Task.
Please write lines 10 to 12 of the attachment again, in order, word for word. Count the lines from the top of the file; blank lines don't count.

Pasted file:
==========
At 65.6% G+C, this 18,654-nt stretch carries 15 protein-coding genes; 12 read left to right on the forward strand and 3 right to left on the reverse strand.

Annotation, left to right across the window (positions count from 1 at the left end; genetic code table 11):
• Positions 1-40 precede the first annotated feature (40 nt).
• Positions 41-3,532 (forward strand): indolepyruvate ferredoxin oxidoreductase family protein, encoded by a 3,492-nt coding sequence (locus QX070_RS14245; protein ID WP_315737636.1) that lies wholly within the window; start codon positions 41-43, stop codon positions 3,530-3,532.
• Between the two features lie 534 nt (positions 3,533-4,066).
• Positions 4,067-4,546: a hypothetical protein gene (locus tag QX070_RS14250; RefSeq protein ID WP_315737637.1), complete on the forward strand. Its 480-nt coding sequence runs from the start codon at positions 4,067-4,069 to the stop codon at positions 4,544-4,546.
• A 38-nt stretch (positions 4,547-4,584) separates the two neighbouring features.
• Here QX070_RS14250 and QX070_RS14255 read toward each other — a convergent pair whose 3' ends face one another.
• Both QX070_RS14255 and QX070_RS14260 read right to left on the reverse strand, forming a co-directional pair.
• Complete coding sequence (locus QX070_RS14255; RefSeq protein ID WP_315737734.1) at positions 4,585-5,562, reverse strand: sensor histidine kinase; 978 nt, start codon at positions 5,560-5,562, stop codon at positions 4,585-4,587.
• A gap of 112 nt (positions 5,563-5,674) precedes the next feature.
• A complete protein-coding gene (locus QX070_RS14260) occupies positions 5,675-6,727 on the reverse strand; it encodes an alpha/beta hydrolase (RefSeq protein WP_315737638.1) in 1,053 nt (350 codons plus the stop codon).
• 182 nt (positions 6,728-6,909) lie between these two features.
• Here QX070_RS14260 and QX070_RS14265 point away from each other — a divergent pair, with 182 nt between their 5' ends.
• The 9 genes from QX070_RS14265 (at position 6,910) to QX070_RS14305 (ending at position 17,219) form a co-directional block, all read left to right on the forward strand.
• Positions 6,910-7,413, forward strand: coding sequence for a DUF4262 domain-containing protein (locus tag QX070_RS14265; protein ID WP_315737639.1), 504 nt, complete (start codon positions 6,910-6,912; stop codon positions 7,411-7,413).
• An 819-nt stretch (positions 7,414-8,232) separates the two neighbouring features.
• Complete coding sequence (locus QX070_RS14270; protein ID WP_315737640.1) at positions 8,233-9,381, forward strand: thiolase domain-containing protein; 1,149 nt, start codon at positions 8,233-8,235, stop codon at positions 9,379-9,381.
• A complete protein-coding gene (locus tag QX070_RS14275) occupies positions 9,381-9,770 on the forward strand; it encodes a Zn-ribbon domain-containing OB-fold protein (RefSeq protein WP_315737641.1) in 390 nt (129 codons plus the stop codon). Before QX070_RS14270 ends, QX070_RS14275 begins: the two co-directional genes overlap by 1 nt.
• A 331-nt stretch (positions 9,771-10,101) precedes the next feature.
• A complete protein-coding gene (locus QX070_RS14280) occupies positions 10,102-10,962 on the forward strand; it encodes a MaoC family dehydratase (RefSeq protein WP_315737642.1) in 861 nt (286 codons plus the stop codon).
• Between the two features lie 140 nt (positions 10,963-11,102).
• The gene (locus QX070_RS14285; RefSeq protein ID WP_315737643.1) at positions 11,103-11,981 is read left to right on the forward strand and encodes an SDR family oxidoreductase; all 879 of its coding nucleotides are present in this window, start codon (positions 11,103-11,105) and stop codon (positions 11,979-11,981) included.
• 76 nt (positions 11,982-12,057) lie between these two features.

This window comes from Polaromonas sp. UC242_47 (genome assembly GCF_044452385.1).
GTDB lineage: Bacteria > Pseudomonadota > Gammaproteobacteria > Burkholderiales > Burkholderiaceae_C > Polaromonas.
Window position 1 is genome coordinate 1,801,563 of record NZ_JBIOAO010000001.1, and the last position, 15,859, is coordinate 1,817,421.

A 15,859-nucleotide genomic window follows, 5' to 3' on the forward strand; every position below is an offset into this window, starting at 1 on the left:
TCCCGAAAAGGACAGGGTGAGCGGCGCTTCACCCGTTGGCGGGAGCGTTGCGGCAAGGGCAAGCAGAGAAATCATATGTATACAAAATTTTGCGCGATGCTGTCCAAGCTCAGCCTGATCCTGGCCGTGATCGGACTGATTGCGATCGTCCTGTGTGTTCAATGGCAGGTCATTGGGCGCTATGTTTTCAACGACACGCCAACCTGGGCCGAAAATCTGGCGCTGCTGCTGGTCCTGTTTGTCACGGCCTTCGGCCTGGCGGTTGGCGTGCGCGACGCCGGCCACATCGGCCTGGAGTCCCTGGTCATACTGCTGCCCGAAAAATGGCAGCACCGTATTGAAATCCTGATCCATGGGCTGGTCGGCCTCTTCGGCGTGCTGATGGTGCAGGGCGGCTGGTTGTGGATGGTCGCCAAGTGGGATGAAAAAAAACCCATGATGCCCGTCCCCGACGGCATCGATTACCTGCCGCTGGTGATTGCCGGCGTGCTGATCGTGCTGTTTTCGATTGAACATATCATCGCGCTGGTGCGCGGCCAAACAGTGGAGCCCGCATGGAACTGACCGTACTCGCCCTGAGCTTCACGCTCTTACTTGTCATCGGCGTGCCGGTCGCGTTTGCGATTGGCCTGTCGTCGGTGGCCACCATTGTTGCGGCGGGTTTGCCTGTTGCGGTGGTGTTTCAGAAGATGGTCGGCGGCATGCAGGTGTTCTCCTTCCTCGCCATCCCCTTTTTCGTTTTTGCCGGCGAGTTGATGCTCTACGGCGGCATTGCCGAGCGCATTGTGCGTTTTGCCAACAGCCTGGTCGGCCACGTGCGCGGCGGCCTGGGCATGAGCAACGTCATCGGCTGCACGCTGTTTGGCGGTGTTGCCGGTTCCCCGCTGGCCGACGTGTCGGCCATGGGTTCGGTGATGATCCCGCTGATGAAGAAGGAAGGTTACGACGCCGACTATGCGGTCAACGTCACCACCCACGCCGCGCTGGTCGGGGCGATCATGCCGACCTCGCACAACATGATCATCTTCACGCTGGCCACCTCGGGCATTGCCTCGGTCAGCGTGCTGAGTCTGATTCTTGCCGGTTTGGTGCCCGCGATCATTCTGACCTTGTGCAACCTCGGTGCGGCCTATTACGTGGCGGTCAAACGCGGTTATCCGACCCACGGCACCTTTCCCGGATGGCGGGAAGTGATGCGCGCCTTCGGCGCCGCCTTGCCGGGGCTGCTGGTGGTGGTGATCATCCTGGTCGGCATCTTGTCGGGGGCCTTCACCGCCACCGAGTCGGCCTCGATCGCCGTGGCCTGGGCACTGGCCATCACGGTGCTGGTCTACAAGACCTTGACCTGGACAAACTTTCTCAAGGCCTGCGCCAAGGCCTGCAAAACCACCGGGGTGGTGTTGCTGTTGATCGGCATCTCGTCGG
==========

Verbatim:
• Complete coding sequence (locus QX070_RS14255; RefSeq protein ID WP_315737734.1) at positions 4,585-5,562, reverse strand: sensor histidine kinase; 978 nt, start codon at positions 5,560-5,562, stop codon at positions 4,585-4,587.
• A gap of 112 nt (positions 5,563-5,674) precedes the next feature.
• A complete protein-coding gene (locus QX070_RS14260) occupies positions 5,675-6,727 on the reverse strand; it encodes an alpha/beta hydrolase (RefSeq protein WP_315737638.1) in 1,053 nt (350 codons plus the stop codon).